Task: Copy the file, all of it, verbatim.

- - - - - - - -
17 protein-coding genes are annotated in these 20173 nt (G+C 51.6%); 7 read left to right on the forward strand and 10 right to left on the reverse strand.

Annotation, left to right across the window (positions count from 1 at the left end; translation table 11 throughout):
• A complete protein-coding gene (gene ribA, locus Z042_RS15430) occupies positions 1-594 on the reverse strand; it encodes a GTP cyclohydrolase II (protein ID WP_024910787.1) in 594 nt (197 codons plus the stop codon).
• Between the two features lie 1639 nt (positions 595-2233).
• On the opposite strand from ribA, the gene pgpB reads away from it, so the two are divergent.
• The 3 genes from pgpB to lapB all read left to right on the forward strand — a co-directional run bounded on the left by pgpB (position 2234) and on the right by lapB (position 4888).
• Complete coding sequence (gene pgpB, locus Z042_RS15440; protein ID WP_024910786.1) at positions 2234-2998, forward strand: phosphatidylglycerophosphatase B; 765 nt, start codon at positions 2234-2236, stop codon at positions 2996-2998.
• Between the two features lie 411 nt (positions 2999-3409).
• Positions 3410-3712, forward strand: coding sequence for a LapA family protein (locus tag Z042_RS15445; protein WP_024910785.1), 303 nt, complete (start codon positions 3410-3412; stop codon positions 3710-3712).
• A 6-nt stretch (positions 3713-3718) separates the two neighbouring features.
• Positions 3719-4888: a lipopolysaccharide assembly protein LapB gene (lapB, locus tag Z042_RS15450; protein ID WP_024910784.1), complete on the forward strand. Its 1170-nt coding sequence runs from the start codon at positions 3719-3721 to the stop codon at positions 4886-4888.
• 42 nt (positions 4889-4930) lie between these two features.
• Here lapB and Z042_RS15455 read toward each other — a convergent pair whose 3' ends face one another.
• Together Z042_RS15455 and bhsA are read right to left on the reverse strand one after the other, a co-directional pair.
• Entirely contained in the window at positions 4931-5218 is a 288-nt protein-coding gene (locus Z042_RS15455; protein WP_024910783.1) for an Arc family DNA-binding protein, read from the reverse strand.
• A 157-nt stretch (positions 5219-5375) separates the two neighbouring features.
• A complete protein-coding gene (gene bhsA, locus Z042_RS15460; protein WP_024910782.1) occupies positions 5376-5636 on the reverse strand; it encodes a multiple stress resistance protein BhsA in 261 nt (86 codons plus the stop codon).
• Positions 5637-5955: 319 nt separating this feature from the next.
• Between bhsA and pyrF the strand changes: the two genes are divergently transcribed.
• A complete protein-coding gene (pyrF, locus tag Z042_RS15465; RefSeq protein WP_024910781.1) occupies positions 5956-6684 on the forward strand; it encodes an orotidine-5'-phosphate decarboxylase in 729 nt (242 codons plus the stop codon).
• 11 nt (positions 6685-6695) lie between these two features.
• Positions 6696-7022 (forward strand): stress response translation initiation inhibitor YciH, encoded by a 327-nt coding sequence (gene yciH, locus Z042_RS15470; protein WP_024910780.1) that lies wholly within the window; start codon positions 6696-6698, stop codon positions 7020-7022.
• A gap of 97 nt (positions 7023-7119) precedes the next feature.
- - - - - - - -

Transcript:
17 protein-coding genes are annotated in these 20173 nt (G+C 51.6%); 7 read left to right on the forward strand and 10 right to left on the reverse strand.

Annotation, left to right across the window (positions count from 1 at the left end; translation table 11 throughout):
• A complete protein-coding gene (gene ribA, locus Z042_RS15430) occupies positions 1-594 on the reverse strand; it encodes a GTP cyclohydrolase II (protein ID WP_024910787.1) in 594 nt (197 codons plus the stop codon).
• Between the two features lie 1639 nt (positions 595-2233).
• On the opposite strand from ribA, the gene pgpB reads away from it, so the two are divergent.
• The 3 genes from pgpB to lapB all read left to right on the forward strand — a co-directional run bounded on the left by pgpB (position 2234) and on the right by lapB (position 4888).
• Complete coding sequence (gene pgpB, locus Z042_RS15440; protein ID WP_024910786.1) at positions 2234-2998, forward strand: phosphatidylglycerophosphatase B; 765 nt, start codon at positions 2234-2236, stop codon at positions 2996-2998.
• Between the two features lie 411 nt (positions 2999-3409).
• Positions 3410-3712, forward strand: coding sequence for a LapA family protein (locus tag Z042_RS15445; protein WP_024910785.1), 303 nt, complete (start codon positions 3410-3412; stop codon positions 3710-3712).
• A 6-nt stretch (positions 3713-3718) separates the two neighbouring features.
• Positions 3719-4888: a lipopolysaccharide assembly protein LapB gene (lapB, locus tag Z042_RS15450; protein ID WP_024910784.1), complete on the forward strand. Its 1170-nt coding sequence runs from the start codon at positions 3719-3721 to the stop codon at positions 4886-4888.
• 42 nt (positions 4889-4930) lie between these two features.
• Here lapB and Z042_RS15455 read toward each other — a convergent pair whose 3' ends face one another.
• Together Z042_RS15455 and bhsA are read right to left on the reverse strand one after the other, a co-directional pair.
• Entirely contained in the window at positions 4931-5218 is a 288-nt protein-coding gene (locus Z042_RS15455; protein WP_024910783.1) for an Arc family DNA-binding protein, read from the reverse strand.
• A 157-nt stretch (positions 5219-5375) separates the two neighbouring features.
• A complete protein-coding gene (gene bhsA, locus Z042_RS15460; protein WP_024910782.1) occupies positions 5376-5636 on the reverse strand; it encodes a multiple stress resistance protein BhsA in 261 nt (86 codons plus the stop codon).
• Positions 5637-5955: 319 nt separating this feature from the next.
• Between bhsA and pyrF the strand changes: the two genes are divergently transcribed.
• A complete protein-coding gene (pyrF, locus tag Z042_RS15465; RefSeq protein WP_024910781.1) occupies positions 5956-6684 on the forward strand; it encodes an orotidine-5'-phosphate decarboxylase in 729 nt (242 codons plus the stop codon).
• 11 nt (positions 6685-6695) lie between these two features.
• Positions 6696-7022 (forward strand): stress response translation initiation inhibitor YciH, encoded by a 327-nt coding sequence (gene yciH, locus Z042_RS15470; protein WP_024910780.1) that lies wholly within the window; start codon positions 6696-6698, stop codon positions 7020-7022.
• A gap of 97 nt (positions 7023-7119) precedes the next feature.